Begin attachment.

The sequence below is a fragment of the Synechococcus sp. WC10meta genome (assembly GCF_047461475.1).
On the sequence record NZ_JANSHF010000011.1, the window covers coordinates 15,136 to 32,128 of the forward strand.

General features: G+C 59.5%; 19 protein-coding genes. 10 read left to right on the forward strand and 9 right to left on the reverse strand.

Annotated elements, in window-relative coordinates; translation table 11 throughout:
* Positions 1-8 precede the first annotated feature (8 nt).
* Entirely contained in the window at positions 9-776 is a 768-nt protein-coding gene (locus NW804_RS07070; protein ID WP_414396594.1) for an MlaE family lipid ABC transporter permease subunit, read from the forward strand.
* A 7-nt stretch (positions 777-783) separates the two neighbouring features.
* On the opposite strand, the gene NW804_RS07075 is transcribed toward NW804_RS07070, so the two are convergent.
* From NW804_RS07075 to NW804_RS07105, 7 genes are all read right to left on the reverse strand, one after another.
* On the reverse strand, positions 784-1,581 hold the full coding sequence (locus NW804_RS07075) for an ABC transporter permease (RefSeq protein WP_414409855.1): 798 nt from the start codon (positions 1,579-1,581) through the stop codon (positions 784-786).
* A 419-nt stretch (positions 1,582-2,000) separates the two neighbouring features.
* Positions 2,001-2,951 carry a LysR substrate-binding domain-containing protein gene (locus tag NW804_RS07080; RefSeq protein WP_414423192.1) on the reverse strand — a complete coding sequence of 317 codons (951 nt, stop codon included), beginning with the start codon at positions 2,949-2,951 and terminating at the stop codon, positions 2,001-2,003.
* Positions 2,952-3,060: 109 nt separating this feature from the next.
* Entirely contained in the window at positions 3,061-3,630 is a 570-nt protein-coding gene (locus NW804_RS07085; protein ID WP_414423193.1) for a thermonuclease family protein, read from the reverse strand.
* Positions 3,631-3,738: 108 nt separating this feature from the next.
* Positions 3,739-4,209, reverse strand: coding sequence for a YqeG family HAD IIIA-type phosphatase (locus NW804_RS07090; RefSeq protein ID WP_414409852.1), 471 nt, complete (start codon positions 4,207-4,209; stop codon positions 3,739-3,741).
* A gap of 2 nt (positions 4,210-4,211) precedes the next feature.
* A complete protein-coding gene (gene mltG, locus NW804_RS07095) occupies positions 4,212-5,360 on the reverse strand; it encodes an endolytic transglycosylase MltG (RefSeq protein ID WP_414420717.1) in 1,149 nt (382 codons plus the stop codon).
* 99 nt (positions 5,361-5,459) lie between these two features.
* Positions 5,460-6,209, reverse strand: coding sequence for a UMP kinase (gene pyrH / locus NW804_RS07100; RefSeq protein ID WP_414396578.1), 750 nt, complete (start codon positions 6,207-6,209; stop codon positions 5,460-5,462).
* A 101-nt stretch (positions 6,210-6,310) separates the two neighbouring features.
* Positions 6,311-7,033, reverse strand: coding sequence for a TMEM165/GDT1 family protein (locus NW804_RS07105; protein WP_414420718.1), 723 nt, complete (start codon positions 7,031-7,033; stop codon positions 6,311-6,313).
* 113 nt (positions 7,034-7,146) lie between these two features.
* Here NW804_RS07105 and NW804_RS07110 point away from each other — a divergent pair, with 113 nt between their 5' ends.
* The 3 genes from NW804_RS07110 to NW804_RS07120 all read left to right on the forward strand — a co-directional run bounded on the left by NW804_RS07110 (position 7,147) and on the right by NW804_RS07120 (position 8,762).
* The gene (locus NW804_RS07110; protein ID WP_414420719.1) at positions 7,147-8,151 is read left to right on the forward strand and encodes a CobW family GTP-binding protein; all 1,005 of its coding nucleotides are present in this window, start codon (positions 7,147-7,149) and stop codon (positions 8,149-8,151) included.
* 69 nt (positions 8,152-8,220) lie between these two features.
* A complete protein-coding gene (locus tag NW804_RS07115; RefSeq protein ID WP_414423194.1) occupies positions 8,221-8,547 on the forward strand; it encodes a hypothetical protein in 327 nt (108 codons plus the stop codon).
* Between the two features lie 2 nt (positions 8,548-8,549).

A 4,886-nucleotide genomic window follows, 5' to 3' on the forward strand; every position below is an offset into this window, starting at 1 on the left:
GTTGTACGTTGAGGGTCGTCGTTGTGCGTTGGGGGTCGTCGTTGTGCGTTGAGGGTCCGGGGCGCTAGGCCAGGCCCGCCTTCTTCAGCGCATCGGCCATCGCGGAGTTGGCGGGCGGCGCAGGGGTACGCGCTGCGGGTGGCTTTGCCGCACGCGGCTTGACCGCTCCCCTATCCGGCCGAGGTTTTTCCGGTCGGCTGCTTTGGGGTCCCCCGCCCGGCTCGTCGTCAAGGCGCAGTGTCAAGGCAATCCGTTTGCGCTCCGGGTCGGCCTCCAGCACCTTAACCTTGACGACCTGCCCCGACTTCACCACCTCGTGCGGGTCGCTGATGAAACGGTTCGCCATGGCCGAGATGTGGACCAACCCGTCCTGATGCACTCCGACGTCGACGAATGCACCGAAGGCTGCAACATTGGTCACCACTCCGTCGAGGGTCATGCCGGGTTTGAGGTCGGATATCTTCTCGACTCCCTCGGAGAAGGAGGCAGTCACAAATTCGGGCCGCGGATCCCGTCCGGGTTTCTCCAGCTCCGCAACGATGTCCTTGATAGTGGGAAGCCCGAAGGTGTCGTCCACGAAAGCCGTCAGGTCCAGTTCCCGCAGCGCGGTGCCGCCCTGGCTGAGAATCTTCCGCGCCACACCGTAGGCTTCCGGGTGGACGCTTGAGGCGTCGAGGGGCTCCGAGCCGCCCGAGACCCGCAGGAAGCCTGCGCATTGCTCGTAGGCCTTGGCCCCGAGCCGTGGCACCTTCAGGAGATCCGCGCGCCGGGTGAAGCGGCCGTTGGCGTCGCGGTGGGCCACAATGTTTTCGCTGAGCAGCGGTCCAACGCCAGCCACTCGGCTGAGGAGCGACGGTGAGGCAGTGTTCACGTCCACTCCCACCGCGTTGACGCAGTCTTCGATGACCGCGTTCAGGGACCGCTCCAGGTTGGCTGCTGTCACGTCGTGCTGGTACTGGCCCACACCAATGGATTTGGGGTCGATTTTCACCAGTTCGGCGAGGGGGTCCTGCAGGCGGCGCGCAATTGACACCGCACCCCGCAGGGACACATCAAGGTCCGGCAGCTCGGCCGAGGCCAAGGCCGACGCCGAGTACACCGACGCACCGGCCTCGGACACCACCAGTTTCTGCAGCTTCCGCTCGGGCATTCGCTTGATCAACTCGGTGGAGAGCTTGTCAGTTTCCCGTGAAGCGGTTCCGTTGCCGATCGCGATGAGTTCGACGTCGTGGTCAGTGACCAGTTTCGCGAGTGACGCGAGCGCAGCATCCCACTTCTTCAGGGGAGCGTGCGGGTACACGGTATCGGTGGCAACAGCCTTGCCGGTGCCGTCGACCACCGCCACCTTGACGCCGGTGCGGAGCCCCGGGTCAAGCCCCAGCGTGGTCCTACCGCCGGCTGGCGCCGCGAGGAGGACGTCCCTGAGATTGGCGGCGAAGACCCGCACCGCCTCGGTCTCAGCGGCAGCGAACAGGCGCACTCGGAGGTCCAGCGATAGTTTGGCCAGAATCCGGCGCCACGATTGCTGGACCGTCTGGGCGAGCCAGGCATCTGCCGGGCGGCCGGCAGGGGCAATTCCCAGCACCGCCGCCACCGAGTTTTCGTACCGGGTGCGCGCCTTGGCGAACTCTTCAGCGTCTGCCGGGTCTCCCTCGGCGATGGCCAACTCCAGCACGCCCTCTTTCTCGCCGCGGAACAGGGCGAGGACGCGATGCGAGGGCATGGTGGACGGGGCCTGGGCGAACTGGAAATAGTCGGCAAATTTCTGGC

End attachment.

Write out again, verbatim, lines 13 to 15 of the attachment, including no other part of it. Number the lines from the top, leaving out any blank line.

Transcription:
* Positions 2,952-3,060: 109 nt separating this feature from the next.
* Entirely contained in the window at positions 3,061-3,630 is a 570-nt protein-coding gene (locus NW804_RS07085; protein ID WP_414423193.1) for a thermonuclease family protein, read from the reverse strand.
* Positions 3,631-3,738: 108 nt separating this feature from the next.